Can you make all the numbers from 1 to 100 using exactly four fours for each number? Some examples: (4+4)/(4+4) = 1. 4/sqrt(4) x 4/4 = 2.
This is a very old problem. I won't get into the history here, but if you are interested, an internet search will yield many pages on the topic, and many pages of various solutions. As I was working on the solution, I got stuck on 73. I mentioned it to Dan F at work, and he came up with a solution for 73. And as Dan does, he pointed out a way of approaching it that I hadn't considered which led to a revision of my solution in which I tried to find solutions in what I call families. The biggest family is the 4!/F ± T family. 4! is 4 factorial which equals 4 x 3 x 2 x 1 = 24. F represents a number that can be represented using one Four. There are 6 of them as far as I know. 24, 4, 2, 2/3, 4/9, 4/10. 2 = the square root of 4. 2/3 = the square root of point 4 bar. Point 4 bar is like .4 with a bar over the 4. It means the 4 repeats endlessly and the decimal .4444... equals 4/9. 4/10 is just .4. Getting back to the formula, T represents the whole numbers from 0 to 96 which can be represented using two fours. So 4!/F ± T uses 4 fours. And 79 of the numbers from 1 to 100 can be made using this formula. The next biggest family of numbers I found was the 4!F ± T. It has 11 members. So between the 2 families, 4! times or divided by F plus or minus T, we can represent 90 of the 100 numbers.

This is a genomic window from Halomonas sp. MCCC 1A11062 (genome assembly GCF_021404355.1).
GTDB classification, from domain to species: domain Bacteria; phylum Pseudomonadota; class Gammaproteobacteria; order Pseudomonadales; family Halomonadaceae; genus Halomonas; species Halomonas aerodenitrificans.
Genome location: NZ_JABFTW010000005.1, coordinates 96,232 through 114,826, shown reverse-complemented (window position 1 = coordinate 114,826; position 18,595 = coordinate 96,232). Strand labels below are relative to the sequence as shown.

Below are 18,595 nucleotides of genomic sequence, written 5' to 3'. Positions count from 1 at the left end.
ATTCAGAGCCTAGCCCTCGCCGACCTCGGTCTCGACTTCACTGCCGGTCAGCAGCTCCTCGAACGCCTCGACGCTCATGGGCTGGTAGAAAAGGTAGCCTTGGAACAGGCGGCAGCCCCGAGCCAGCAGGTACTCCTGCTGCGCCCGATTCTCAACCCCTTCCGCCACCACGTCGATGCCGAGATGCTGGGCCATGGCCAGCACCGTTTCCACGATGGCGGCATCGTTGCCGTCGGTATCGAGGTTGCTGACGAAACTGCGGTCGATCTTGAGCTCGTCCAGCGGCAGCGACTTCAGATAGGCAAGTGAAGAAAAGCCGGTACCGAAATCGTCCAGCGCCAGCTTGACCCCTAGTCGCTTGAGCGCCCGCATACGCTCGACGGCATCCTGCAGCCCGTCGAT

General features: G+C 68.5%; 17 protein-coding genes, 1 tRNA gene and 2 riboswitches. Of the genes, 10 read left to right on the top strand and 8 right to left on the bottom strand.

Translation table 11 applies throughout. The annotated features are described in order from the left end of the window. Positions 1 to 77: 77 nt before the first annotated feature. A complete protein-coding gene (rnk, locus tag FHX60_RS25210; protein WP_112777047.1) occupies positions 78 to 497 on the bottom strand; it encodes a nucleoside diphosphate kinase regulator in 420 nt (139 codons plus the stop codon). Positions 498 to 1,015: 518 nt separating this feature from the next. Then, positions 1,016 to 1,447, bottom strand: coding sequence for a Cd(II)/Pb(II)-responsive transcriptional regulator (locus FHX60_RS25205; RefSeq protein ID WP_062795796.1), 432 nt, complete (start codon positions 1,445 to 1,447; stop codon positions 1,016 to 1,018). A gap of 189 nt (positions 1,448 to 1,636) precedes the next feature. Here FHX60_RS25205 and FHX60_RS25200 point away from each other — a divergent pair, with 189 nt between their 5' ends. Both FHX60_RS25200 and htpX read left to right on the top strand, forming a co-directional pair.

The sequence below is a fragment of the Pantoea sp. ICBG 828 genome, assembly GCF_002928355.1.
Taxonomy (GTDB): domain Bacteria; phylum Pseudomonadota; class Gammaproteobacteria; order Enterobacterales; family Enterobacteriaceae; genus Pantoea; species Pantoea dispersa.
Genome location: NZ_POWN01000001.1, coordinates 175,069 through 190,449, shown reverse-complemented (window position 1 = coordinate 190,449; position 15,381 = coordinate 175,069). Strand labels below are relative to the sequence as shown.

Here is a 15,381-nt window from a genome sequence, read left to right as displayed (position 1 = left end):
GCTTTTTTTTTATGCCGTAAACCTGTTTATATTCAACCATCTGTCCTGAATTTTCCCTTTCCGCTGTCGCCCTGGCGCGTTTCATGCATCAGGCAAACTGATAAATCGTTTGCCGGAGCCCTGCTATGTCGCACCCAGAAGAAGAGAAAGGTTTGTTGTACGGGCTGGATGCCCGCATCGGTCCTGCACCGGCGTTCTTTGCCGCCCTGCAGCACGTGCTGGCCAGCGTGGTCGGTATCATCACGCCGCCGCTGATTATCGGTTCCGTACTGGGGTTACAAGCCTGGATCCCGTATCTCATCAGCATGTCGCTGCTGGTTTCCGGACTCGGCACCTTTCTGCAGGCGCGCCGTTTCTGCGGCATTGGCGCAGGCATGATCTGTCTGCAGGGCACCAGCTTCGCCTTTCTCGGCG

I've posted my solution of the Four Fours Problem in a Google Spreadsheet at
All hundred numbers contain a 4! in them. Most of the numbers in T are simple to generate, but I want to explain how I get 32 using two fours. Before reading further you may want to see how many whole numbers you can come up with from 0 to 100 using two fours and see if 32 is in your list. OK, here is the explanation. Do you know that the cube root of 8 equals 2, because 2x2x2=8? And the 4th root of 81 equals 3, because 3x3x3x3=81? Well the point 4 th root of 4 equals 32. So using two 4's and a radical sign you can get 32 with two fours. If you come up with any numbers using two fours that I don't have listed in T I'd like to know. Maybe then I could fit the 10 remaining numbers into one of the two big families.